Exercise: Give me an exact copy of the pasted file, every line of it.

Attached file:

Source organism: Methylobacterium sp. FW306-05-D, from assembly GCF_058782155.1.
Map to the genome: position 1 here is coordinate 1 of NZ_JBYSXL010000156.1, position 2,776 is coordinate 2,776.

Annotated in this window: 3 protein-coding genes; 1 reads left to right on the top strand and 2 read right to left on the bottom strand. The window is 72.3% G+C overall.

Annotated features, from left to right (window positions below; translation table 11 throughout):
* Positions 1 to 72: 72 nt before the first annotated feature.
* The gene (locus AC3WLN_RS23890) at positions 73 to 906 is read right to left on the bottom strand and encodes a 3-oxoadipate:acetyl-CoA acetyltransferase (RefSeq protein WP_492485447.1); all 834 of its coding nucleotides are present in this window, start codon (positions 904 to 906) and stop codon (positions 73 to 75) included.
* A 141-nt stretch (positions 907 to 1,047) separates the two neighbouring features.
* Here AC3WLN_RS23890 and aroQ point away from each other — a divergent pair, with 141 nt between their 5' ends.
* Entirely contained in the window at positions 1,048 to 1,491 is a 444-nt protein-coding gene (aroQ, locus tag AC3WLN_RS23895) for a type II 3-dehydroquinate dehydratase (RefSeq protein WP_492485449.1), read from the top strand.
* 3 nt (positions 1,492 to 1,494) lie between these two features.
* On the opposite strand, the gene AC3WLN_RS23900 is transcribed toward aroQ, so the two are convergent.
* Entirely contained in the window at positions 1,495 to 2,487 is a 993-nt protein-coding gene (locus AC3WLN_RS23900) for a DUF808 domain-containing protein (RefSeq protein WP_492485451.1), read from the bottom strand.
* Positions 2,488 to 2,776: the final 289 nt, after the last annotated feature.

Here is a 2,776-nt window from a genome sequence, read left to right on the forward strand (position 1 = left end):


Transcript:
Source organism: Methylobacterium sp. FW306-05-D, from assembly GCF_058782155.1.
Map to the genome: position 1 here is coordinate 1 of NZ_JBYSXL010000156.1, position 2,776 is coordinate 2,776.

Annotated in this window: 3 protein-coding genes; 1 reads left to right on the top strand and 2 read right to left on the bottom strand. The window is 72.3% G+C overall.

Annotated features, from left to right (window positions below; translation table 11 throughout):
* Positions 1 to 72: 72 nt before the first annotated feature.
* The gene (locus AC3WLN_RS23890) at positions 73 to 906 is read right to left on the bottom strand and encodes a 3-oxoadipate:acetyl-CoA acetyltransferase (RefSeq protein WP_492485447.1); all 834 of its coding nucleotides are present in this window, start codon (positions 904 to 906) and stop codon (positions 73 to 75) included.
* A 141-nt stretch (positions 907 to 1,047) separates the two neighbouring features.
* Here AC3WLN_RS23890 and aroQ point away from each other — a divergent pair, with 141 nt between their 5' ends.
* Entirely contained in the window at positions 1,048 to 1,491 is a 444-nt protein-coding gene (aroQ, locus tag AC3WLN_RS23895) for a type II 3-dehydroquinate dehydratase (RefSeq protein WP_492485449.1), read from the top strand.
* 3 nt (positions 1,492 to 1,494) lie between these two features.
* On the opposite strand, the gene AC3WLN_RS23900 is transcribed toward aroQ, so the two are convergent.
* Entirely contained in the window at positions 1,495 to 2,487 is a 993-nt protein-coding gene (locus AC3WLN_RS23900) for a DUF808 domain-containing protein (RefSeq protein WP_492485451.1), read from the bottom strand.
* Positions 2,488 to 2,776: the final 289 nt, after the last annotated feature.

Here is a 2,776-nt window from a genome sequence, read left to right on the forward strand (position 1 = left end):